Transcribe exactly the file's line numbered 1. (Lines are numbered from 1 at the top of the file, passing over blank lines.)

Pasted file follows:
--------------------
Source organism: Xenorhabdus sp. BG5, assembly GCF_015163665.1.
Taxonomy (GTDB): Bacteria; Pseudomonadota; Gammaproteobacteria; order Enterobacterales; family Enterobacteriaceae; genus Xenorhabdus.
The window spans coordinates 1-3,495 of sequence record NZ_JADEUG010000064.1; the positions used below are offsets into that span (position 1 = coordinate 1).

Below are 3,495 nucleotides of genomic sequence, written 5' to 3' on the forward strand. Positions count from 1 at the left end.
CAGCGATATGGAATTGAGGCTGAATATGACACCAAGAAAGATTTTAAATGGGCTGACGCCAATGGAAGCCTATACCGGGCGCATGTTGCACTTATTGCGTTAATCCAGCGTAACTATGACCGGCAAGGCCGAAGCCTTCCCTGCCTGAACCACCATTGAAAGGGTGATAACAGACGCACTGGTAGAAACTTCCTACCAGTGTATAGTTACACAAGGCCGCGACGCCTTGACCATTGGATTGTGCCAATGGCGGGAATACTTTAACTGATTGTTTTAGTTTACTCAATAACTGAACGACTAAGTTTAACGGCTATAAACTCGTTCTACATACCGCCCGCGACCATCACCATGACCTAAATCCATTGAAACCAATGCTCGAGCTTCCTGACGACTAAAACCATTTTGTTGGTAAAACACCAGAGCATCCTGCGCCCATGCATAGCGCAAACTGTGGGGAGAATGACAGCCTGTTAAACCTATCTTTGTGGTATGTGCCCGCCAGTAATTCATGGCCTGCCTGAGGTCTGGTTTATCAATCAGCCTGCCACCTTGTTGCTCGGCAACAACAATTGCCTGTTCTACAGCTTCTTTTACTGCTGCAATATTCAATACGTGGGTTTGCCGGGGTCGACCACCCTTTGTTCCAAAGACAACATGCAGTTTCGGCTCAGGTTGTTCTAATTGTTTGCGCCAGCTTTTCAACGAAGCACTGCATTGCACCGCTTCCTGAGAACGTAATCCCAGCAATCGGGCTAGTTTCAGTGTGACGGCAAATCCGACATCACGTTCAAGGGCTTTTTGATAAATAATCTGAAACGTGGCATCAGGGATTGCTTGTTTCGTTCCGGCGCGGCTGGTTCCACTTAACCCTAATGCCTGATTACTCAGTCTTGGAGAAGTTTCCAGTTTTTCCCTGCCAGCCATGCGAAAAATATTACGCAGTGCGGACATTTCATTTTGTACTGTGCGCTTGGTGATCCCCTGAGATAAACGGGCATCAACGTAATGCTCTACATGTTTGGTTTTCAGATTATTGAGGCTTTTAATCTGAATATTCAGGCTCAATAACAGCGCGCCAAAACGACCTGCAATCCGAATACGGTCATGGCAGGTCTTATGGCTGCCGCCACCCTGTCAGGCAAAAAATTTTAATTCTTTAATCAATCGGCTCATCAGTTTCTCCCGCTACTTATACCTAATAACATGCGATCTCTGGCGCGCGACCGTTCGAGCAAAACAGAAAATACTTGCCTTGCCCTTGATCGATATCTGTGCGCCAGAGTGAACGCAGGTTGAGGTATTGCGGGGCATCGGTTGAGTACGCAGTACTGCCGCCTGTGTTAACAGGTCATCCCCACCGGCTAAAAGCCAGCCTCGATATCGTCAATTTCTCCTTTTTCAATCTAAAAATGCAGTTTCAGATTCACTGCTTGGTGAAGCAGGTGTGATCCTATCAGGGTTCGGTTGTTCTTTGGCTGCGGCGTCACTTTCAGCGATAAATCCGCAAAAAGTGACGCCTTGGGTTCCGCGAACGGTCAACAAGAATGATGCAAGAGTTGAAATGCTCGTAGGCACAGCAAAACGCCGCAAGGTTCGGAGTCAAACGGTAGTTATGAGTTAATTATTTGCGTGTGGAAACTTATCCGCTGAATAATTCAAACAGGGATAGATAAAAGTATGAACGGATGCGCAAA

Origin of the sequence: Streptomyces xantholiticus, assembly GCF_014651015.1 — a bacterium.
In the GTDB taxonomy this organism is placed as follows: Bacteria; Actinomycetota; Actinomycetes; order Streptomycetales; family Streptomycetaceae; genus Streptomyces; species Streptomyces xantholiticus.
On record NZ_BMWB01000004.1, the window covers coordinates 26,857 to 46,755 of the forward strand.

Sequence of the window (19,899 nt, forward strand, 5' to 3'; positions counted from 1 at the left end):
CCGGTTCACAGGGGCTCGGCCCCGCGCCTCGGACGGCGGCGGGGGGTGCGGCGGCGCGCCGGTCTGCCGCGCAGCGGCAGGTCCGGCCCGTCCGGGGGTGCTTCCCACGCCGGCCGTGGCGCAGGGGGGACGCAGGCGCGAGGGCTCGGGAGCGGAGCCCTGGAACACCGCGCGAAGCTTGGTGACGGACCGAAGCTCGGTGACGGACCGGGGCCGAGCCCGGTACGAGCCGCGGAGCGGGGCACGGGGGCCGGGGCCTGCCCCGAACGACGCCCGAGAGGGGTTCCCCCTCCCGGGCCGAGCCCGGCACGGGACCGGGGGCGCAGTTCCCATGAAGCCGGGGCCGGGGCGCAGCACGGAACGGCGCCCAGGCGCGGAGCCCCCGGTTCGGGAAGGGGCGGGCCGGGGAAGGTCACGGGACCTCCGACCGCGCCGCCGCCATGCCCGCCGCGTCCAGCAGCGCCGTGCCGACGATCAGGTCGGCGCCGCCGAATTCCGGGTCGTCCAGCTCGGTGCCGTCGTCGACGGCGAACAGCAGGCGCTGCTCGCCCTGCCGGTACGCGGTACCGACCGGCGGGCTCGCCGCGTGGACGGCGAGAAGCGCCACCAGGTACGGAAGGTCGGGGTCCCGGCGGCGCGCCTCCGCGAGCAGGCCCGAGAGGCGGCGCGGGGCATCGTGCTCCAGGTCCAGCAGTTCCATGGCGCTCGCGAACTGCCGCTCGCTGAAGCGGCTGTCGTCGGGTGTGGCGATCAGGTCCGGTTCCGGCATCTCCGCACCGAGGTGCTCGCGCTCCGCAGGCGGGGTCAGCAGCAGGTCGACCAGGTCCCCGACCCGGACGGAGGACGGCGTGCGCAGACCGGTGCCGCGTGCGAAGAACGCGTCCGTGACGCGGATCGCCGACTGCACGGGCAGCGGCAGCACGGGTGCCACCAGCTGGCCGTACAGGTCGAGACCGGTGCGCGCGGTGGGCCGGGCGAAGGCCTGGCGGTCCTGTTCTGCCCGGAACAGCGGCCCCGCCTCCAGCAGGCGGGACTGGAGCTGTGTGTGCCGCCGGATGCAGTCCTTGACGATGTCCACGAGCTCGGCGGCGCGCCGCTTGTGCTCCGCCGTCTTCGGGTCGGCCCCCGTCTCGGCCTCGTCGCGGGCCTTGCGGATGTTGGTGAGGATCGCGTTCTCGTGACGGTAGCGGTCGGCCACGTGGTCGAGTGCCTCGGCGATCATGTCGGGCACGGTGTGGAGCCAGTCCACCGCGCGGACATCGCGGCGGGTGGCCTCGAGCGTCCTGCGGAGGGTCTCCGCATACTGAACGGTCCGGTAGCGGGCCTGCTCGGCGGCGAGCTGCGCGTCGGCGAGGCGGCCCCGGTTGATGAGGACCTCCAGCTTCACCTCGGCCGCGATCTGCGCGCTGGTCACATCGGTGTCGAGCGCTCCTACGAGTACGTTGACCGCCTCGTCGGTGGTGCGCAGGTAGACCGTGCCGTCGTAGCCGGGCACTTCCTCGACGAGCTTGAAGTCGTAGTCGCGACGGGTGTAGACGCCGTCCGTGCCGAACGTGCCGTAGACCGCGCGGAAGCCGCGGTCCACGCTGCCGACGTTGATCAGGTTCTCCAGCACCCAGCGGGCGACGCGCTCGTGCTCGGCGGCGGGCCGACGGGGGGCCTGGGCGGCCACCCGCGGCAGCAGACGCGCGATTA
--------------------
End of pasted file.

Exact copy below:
Source organism: Xenorhabdus sp. BG5, assembly GCF_015163665.1.